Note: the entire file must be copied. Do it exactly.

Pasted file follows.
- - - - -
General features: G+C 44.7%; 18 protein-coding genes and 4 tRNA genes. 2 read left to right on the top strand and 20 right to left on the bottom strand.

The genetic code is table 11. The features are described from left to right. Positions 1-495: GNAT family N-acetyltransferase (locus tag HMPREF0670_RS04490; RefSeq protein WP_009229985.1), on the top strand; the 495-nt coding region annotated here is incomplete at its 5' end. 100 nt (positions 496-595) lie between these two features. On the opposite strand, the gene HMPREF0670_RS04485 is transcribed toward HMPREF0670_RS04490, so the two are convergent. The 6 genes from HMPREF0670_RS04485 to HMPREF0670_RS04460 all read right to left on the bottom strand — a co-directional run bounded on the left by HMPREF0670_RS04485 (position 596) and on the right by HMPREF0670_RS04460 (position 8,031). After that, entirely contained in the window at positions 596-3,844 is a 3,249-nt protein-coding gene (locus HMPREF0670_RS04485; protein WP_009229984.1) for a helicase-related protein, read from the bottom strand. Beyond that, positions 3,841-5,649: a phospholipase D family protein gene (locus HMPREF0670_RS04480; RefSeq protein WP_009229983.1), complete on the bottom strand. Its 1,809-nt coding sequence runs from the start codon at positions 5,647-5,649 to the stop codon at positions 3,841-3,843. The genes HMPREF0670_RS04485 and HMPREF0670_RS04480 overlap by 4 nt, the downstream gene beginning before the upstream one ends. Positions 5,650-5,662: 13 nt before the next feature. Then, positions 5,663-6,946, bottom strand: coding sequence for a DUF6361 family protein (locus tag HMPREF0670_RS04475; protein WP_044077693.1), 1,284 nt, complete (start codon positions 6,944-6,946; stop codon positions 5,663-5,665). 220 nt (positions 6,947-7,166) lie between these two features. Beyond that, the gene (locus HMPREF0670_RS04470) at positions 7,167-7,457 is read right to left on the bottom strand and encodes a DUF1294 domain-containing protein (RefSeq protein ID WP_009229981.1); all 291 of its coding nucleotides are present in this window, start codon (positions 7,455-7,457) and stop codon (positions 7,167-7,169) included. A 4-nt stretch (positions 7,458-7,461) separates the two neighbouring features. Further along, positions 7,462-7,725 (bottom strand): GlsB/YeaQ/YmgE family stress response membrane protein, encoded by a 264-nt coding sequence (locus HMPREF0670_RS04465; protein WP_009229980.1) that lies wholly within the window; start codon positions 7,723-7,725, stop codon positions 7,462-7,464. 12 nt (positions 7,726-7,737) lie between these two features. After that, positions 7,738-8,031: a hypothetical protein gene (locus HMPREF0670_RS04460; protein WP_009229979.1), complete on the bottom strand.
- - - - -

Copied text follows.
General features: G+C 44.7%; 18 protein-coding genes and 4 tRNA genes. 2 read left to right on the top strand and 20 right to left on the bottom strand.

The genetic code is table 11. The features are described from left to right. Positions 1-495: GNAT family N-acetyltransferase (locus tag HMPREF0670_RS04490; RefSeq protein WP_009229985.1), on the top strand; the 495-nt coding region annotated here is incomplete at its 5' end. 100 nt (positions 496-595) lie between these two features. On the opposite strand, the gene HMPREF0670_RS04485 is transcribed toward HMPREF0670_RS04490, so the two are convergent. The 6 genes from HMPREF0670_RS04485 to HMPREF0670_RS04460 all read right to left on the bottom strand — a co-directional run bounded on the left by HMPREF0670_RS04485 (position 596) and on the right by HMPREF0670_RS04460 (position 8,031). After that, entirely contained in the window at positions 596-3,844 is a 3,249-nt protein-coding gene (locus HMPREF0670_RS04485; protein WP_009229984.1) for a helicase-related protein, read from the bottom strand. Beyond that, positions 3,841-5,649: a phospholipase D family protein gene (locus HMPREF0670_RS04480; RefSeq protein WP_009229983.1), complete on the bottom strand. Its 1,809-nt coding sequence runs from the start codon at positions 5,647-5,649 to the stop codon at positions 3,841-3,843. The genes HMPREF0670_RS04485 and HMPREF0670_RS04480 overlap by 4 nt, the downstream gene beginning before the upstream one ends. Positions 5,650-5,662: 13 nt before the next feature. Then, positions 5,663-6,946, bottom strand: coding sequence for a DUF6361 family protein (locus tag HMPREF0670_RS04475; protein WP_044077693.1), 1,284 nt, complete (start codon positions 6,944-6,946; stop codon positions 5,663-5,665). 220 nt (positions 6,947-7,166) lie between these two features. Beyond that, the gene (locus HMPREF0670_RS04470) at positions 7,167-7,457 is read right to left on the bottom strand and encodes a DUF1294 domain-containing protein (RefSeq protein ID WP_009229981.1); all 291 of its coding nucleotides are present in this window, start codon (positions 7,455-7,457) and stop codon (positions 7,167-7,169) included. A 4-nt stretch (positions 7,458-7,461) separates the two neighbouring features. Further along, positions 7,462-7,725 (bottom strand): GlsB/YeaQ/YmgE family stress response membrane protein, encoded by a 264-nt coding sequence (locus HMPREF0670_RS04465; protein WP_009229980.1) that lies wholly within the window; start codon positions 7,723-7,725, stop codon positions 7,462-7,464. 12 nt (positions 7,726-7,737) lie between these two features. After that, positions 7,738-8,031: a hypothetical protein gene (locus HMPREF0670_RS04460; protein WP_009229979.1), complete on the bottom strand.